Bill Baroni served in a number of roles during his years in public service, including as a New Jersey Assemblyman, State Senator and as Deputy Executive Director of the Port Authority of New York and New Jersey under former New Jersey Governor Chris Christie. While at the Port Authority, his involvement in “Bridgegate” led to federal conviction, incarceration and, finally, a reversal of his conviction by the U.S. Supreme Court. Mr. Baroni spoke about lessons learned during his political and legal journeys when he joined the Society of Skeptics virtually on February 9.
Having grown up in Hamilton Township, New Jersey, Mr. Baroni’s interest in politics stems from his teenage years, when he worked on the re-election campaign of U.S. Representative Chris Smith (R-NJ-4). After earning his undergraduate degree in history from The George Washington University and JD from the University of Virginia School of Law, he worked as an attorney and adjunct professor at the Seton Hall University School of Law for several years, while keeping active on the New Jersey political scene.
Mr. Baroni served two terms in the New Jersey General Assembly representing the 14th legislative district from 2003 to 2007 and was subsequently elected as that district’s State Senator in 2007. Three years into Mr. Baroni’s senate term, then-Governor Chris Christie appointed him Deputy Executive Director of the Port Authority of New York and New Jersey, a position he assumed in March 2010. While at the Port Authority, Mr. Baroni oversaw six New York area airports, including Newark Liberty, LaGuardia, and Kennedy airports; the PATH train system; the six Hudson River vehicular crossings, including the George Washington Bridge and the Lincoln and Holland tunnels; the third-largest seaport in the nation; the world’s busiest bus terminal; and the rebuilding of the World Trade Center.
Mr. Baroni was removed from his role at the Port Authority in December 2013 following Bridgegate, a political scandal over lane closures on the George Washington Bridge. In November 2016, he and co-defendant Bridget Anne Kelly were convicted in federal court. In March 2018, Mr. Baroni was sentenced to 18 months in federal prison, one year of probation and 500 hours community service. In June 2019, after serving three months in federal prison in Loretto, Pennsylvania, the United States Supreme Court announced it was reviewing Mr. Baroni’s conviction. Mr. Baroni was immediately released from prison, 15 months early, pending the outcome of the Supreme Court process. In May of 2020, a unanimous United States Supreme Court overturned Mr. Baroni’s conviction, saying that he was wrongfully prosecuted and convicted.
During his Skeptics presentation, Mr. Baroni trace his journey from a young person starting out in government, law and politics through his years as an elected official and at the Port Authority. He also shared the story of his time in the criminal justice system, as well as the lessons he learned while in federal prison and how those lessons can benefit all of us.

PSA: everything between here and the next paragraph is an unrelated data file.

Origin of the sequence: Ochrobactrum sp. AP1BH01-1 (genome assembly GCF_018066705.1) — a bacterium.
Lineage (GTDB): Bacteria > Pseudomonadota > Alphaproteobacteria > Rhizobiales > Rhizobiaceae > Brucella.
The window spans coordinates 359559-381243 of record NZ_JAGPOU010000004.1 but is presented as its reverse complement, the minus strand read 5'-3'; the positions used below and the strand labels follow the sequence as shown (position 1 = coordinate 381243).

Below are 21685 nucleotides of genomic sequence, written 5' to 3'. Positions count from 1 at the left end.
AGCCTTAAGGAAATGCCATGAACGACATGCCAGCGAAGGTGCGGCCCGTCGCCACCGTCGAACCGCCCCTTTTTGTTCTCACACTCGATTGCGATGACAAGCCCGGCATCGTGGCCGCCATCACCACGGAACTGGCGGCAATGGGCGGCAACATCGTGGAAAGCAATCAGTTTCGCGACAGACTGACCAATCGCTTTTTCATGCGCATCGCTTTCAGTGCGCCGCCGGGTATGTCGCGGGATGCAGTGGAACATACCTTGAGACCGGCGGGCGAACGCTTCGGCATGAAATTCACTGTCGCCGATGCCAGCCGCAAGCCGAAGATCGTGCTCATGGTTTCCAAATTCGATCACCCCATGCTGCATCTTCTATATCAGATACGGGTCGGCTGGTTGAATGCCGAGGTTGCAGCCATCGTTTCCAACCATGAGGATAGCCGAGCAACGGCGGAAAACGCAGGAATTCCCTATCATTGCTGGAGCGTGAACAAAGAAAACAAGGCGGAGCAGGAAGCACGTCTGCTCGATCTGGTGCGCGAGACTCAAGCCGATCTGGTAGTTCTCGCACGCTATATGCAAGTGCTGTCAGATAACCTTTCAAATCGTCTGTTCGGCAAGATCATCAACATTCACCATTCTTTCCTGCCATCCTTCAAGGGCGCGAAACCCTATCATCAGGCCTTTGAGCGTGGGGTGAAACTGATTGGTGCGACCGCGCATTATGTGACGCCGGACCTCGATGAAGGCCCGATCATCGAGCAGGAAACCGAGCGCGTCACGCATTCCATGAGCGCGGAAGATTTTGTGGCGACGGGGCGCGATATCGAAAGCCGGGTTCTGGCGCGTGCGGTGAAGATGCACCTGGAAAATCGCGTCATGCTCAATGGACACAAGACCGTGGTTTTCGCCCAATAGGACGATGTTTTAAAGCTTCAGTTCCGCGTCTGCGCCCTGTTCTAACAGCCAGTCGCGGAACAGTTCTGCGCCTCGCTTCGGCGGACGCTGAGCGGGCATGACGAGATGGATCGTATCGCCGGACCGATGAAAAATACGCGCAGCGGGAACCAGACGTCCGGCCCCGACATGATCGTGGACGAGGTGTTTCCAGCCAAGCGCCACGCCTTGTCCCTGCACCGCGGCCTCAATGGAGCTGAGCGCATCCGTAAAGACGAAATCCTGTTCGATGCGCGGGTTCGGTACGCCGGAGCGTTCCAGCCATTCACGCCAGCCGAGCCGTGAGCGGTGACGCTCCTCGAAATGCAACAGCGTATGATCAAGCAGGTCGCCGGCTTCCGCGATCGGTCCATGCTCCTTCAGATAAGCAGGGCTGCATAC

Mr. Baroni is currently assisting people who are awaiting their time in prison, who are incarcerated or who have recently been released from prison, using his experience to help them navigate the challenges they are facing. Working with the singer Jewel, he recently led the successful effort to get clemency for a father of six children who had served more than 12 years in prison for a white-collar offense—his original sentence was more than 30 years—one of the longest in American history. Mr. Baroni hopes that by sharing his experiences—good and bad—with the Blair community, he will help provide a lesson in things to do and to avoid doing, as well as a reminder that people can overcome difficulties and tough times.
“Finally,” he added, “I hope that my new friends at Blair took away from our time together, especially through questions and healthy dialogue, that life will come at you with many challenges; but a life in public service and law is still worth it.”
History of Skeptics
The Society of Skeptics was established as a forum for students and faculty to discuss and debate important global issues; it has grown to become one of the premier high school lecture series in the United States. Each week, speakers from the political, social, scientific, economic and literary arenas share their unique perspectives with students, who are encouraged to engage with presenters, asking questions and debating points of view.
The program, which is funded in part by The Class of 1968 Society of Skeptics Endowment Fund, was an outgrowth of the Blair International Society, begun in 1937. Forty years later, former history department chair Elliott Trommald, PhD, Hon. ’65, established the modern Skeptics program as a regular forum for student discussion and debate; history teacher Martin Miller, PhD, took over in the mid-1980s and molded the program into a weekly lecture series, one that has since continued without interruption. Under the tutelage of Dr. Miller and his successor, history department chair Jason Beck, Skeptics has featured a wide variety of speakers who are engaging, accomplished in their respective fields and often controversial. For a listing of upcoming Skeptics programs, please click here.